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Winston Marshall to take a “break” from Mumford and Sons after apologizing to Twitter mob

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Winston Marshall, the banjoist and lead guitarist of music band Mumford & Sons, is taking a break from the band for the crime of letting people on Twitter know he enjoyed a book from Andy Ngo, a critic of Antifa, a decentralized, sometimes-violent, left-wing activist group.

Marshall tweeted in support of Andy Ngo’s new book, “Unmasked: Inside Antifa’s Radical Plan to Destroy Democracy.” He wrote:
“Finally had the time to read your important book. You’re a brave man.”

His tweet drew criticism from some on Twitter, with activists accusing him of “endorsing fascism.”

The other members of the band, Marcus Mumford, Ted Dwane, and Ben Lovett, plus the management, held a meeting and decided the best cause of action was for Marshall to leave the band, The Sun reported.

“Winston’s staunchly right wing political views have been causing tension for some time now within the band.

“There has been a rift forming for the past four years with some people even going as far to say he has been ‘radicalized’.

“Marcus would always be an advocate for his right to free speech and for him to believe what he wants.

“But his tweet on Sunday was the final straw and they said they couldn’t put up with it any longer because it massively impacts the band’s image.

“It has been hugely difficult but that was the decision they had to make,” a source close to the band told The Sun.

Ngo is a journalist and writer who documents far-left groups, particularly those that are known to be violent. In the new book, he describes how he was attacked by Antifa militants in 2019. At the time, video footage showed Antifa members physically assaulting him and pouring milkshake on him, leaving him with a bleed on the brain.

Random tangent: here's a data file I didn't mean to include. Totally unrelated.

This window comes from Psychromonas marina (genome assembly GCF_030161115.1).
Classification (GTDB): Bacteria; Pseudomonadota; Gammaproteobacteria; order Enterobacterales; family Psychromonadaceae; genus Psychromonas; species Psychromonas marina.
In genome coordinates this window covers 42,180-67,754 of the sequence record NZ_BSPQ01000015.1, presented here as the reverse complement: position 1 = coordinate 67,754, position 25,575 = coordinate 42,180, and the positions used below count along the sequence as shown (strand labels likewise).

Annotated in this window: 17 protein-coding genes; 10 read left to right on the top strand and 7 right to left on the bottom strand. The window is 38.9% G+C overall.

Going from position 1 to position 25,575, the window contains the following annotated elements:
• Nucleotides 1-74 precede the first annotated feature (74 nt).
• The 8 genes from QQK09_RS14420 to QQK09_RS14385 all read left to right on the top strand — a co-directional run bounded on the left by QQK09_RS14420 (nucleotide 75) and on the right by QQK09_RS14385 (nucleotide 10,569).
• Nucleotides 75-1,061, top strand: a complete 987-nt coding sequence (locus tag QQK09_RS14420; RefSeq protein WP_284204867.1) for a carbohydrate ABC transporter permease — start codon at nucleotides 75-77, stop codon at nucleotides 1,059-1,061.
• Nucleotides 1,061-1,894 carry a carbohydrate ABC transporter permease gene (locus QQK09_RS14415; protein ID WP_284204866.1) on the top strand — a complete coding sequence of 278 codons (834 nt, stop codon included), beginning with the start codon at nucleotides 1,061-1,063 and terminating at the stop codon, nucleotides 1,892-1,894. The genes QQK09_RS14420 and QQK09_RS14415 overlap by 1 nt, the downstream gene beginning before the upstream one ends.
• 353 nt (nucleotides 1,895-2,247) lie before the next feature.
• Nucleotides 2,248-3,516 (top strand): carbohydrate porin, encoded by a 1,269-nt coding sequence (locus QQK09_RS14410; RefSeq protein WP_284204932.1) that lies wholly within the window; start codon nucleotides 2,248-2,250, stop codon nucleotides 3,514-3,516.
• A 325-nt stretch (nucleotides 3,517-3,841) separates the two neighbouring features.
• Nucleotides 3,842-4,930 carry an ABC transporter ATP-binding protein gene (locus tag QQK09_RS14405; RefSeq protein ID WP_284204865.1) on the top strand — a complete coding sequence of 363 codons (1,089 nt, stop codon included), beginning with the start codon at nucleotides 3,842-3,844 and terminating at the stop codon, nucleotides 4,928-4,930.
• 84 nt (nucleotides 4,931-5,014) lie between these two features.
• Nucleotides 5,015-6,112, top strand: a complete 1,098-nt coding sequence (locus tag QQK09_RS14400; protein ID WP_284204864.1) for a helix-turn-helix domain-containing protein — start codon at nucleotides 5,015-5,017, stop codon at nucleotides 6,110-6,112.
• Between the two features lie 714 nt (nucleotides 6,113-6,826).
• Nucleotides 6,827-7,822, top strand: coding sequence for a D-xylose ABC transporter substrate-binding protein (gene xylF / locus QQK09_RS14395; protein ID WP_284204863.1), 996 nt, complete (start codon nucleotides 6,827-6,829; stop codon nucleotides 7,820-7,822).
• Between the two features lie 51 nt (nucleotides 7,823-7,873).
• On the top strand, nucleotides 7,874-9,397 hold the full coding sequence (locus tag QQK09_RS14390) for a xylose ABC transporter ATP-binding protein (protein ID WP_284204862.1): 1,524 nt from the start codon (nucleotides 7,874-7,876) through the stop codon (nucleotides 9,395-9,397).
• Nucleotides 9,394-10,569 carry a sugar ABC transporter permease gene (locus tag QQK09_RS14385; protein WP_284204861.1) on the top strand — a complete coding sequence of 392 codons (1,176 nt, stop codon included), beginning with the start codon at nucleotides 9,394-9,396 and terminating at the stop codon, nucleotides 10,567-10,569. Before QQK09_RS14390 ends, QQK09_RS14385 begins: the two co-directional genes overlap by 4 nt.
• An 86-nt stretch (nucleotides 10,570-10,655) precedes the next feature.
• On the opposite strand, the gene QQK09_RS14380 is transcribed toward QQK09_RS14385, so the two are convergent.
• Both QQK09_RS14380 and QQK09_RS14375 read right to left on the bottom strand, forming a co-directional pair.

The book mostly covers the history and tactics of Antifa.

As is increasingly common in today’s world, Marshall backed down and apologized to the growing angered crowd, deleting all of his past tweets.

“For now, please know that I realise how my endorsements have the potential to be viewed as approvals of hatred, divisive behavior. I apologize, as this was not at all my intention,” he added.

“I grieve for those who are made to suffer because they dare to read my work, or talk to me,” Ngo responded, not addressing the musician by name. “The danger of Antifa & their allies is not only their willingness to carry out or support maiming, killing & terrorism—but also how they close curious minds from independent thought.”

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